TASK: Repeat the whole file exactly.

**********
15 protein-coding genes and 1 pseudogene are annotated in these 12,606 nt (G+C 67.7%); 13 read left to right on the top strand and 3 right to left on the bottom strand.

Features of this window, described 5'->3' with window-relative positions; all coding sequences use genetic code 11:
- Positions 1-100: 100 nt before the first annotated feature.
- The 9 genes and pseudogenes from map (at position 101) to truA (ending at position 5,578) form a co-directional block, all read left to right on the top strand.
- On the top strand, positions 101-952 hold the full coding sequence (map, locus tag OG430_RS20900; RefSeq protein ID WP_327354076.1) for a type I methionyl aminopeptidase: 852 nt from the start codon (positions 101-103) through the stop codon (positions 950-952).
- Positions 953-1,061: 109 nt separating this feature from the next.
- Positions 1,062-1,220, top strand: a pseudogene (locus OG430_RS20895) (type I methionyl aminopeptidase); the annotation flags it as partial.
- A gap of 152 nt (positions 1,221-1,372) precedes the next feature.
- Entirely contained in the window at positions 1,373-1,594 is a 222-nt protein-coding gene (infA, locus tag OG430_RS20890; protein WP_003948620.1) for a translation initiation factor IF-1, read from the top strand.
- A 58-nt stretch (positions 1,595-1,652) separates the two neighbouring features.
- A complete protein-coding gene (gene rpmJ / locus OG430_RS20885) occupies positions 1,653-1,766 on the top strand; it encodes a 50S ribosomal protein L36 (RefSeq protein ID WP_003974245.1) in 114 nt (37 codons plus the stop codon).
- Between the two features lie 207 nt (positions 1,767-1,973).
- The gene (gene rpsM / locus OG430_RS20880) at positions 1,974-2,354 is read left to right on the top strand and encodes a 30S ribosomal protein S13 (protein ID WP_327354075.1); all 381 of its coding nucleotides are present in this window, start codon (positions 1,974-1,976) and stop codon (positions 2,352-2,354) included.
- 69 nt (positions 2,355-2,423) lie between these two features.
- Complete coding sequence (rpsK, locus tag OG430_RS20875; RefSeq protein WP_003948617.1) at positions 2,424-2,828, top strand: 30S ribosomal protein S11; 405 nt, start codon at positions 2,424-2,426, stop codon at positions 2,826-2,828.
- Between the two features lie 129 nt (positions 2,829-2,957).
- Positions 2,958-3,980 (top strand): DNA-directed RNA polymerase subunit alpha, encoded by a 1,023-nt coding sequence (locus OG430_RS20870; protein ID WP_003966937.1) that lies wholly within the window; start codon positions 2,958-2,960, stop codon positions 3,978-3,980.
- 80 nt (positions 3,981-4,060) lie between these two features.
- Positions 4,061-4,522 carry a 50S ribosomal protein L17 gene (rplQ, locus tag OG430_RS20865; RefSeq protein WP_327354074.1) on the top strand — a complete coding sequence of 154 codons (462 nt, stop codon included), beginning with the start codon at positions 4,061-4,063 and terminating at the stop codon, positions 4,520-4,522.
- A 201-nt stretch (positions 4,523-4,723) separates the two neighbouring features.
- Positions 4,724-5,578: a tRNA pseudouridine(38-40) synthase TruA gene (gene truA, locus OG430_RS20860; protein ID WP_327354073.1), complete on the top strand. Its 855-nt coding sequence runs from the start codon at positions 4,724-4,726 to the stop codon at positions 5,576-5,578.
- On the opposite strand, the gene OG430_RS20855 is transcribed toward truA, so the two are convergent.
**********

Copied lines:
15 protein-coding genes and 1 pseudogene are annotated in these 12,606 nt (G+C 67.7%); 13 read left to right on the top strand and 3 right to left on the bottom strand.

Features of this window, described 5'->3' with window-relative positions; all coding sequences use genetic code 11:
- Positions 1-100: 100 nt before the first annotated feature.
- The 9 genes and pseudogenes from map (at position 101) to truA (ending at position 5,578) form a co-directional block, all read left to right on the top strand.
- On the top strand, positions 101-952 hold the full coding sequence (map, locus tag OG430_RS20900; RefSeq protein ID WP_327354076.1) for a type I methionyl aminopeptidase: 852 nt from the start codon (positions 101-103) through the stop codon (positions 950-952).
- Positions 953-1,061: 109 nt separating this feature from the next.
- Positions 1,062-1,220, top strand: a pseudogene (locus OG430_RS20895) (type I methionyl aminopeptidase); the annotation flags it as partial.
- A gap of 152 nt (positions 1,221-1,372) precedes the next feature.
- Entirely contained in the window at positions 1,373-1,594 is a 222-nt protein-coding gene (infA, locus tag OG430_RS20890; protein WP_003948620.1) for a translation initiation factor IF-1, read from the top strand.
- A 58-nt stretch (positions 1,595-1,652) separates the two neighbouring features.
- A complete protein-coding gene (gene rpmJ / locus OG430_RS20885) occupies positions 1,653-1,766 on the top strand; it encodes a 50S ribosomal protein L36 (RefSeq protein ID WP_003974245.1) in 114 nt (37 codons plus the stop codon).
- Between the two features lie 207 nt (positions 1,767-1,973).
- The gene (gene rpsM / locus OG430_RS20880) at positions 1,974-2,354 is read left to right on the top strand and encodes a 30S ribosomal protein S13 (protein ID WP_327354075.1); all 381 of its coding nucleotides are present in this window, start codon (positions 1,974-1,976) and stop codon (positions 2,352-2,354) included.
- 69 nt (positions 2,355-2,423) lie between these two features.
- Complete coding sequence (rpsK, locus tag OG430_RS20875; RefSeq protein WP_003948617.1) at positions 2,424-2,828, top strand: 30S ribosomal protein S11; 405 nt, start codon at positions 2,424-2,426, stop codon at positions 2,826-2,828.
- Between the two features lie 129 nt (positions 2,829-2,957).
- Positions 2,958-3,980 (top strand): DNA-directed RNA polymerase subunit alpha, encoded by a 1,023-nt coding sequence (locus OG430_RS20870; protein ID WP_003966937.1) that lies wholly within the window; start codon positions 2,958-2,960, stop codon positions 3,978-3,980.
- 80 nt (positions 3,981-4,060) lie between these two features.
- Positions 4,061-4,522 carry a 50S ribosomal protein L17 gene (rplQ, locus tag OG430_RS20865; RefSeq protein WP_327354074.1) on the top strand — a complete coding sequence of 154 codons (462 nt, stop codon included), beginning with the start codon at positions 4,061-4,063 and terminating at the stop codon, positions 4,520-4,522.
- A 201-nt stretch (positions 4,523-4,723) separates the two neighbouring features.
- Positions 4,724-5,578: a tRNA pseudouridine(38-40) synthase TruA gene (gene truA, locus OG430_RS20860; protein ID WP_327354073.1), complete on the top strand. Its 855-nt coding sequence runs from the start codon at positions 4,724-4,726 to the stop codon at positions 5,576-5,578.
- On the opposite strand, the gene OG430_RS20855 is transcribed toward truA, so the two are convergent.